Orienting the Coppolas: A New Approach to U.S. Film Imperialism

Aaron Nyerges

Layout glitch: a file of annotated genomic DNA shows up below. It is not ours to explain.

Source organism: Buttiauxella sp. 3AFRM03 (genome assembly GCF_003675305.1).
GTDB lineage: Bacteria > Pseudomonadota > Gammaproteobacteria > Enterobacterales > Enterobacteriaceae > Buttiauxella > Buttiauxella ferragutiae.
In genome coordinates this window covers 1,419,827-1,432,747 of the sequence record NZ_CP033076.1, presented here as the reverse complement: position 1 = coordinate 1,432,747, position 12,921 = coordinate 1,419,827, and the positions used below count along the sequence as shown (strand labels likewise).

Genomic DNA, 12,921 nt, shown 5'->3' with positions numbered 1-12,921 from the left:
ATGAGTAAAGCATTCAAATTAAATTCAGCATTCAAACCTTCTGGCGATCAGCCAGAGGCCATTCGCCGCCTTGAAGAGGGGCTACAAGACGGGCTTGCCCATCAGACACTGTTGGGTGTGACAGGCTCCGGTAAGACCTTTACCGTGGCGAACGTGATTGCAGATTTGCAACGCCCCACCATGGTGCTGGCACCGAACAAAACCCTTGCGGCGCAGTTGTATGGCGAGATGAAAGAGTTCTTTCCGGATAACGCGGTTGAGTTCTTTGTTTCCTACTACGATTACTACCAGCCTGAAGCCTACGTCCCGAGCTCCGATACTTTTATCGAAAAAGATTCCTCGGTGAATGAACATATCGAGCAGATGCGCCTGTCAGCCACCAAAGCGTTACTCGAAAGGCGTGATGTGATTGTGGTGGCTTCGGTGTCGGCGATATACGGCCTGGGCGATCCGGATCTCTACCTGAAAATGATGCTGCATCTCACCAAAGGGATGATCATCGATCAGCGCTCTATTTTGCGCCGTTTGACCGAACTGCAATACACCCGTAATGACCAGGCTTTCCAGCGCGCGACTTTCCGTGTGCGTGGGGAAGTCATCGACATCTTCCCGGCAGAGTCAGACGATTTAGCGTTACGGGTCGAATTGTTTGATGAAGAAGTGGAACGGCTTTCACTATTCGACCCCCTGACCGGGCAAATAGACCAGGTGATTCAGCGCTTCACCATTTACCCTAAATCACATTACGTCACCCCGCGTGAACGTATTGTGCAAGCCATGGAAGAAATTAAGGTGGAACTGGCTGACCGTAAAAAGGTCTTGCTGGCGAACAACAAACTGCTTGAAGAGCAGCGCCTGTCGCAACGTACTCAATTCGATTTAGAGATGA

This article proposes an interdisciplinary critical approach to American film empire and, more specifically, the study of the Coppola family in East Asia. By drawing from feminist, postcolonial and psychoanalytic intellectual traditions, it's possible to elicit the way the various texts and films by Francis, Eleanor, and Sofia Coppola condense in their compositions the patriarchal and imperial social relations that sustained them. Forwarding the theory that texts can be arranged as "families," in so far as one text defamaliarises a set of others, this essay suggests that prevailing methods of deimperialisation must also demystify the separation between the domestic and foreign, race and family. Doing so, in this case, requires elucidating the intercut global and familial facets that crisscross 'Apocalypse Now', 'Lost in Translation', and Eleanor's diary of a 1970s film colony in the Philippines.

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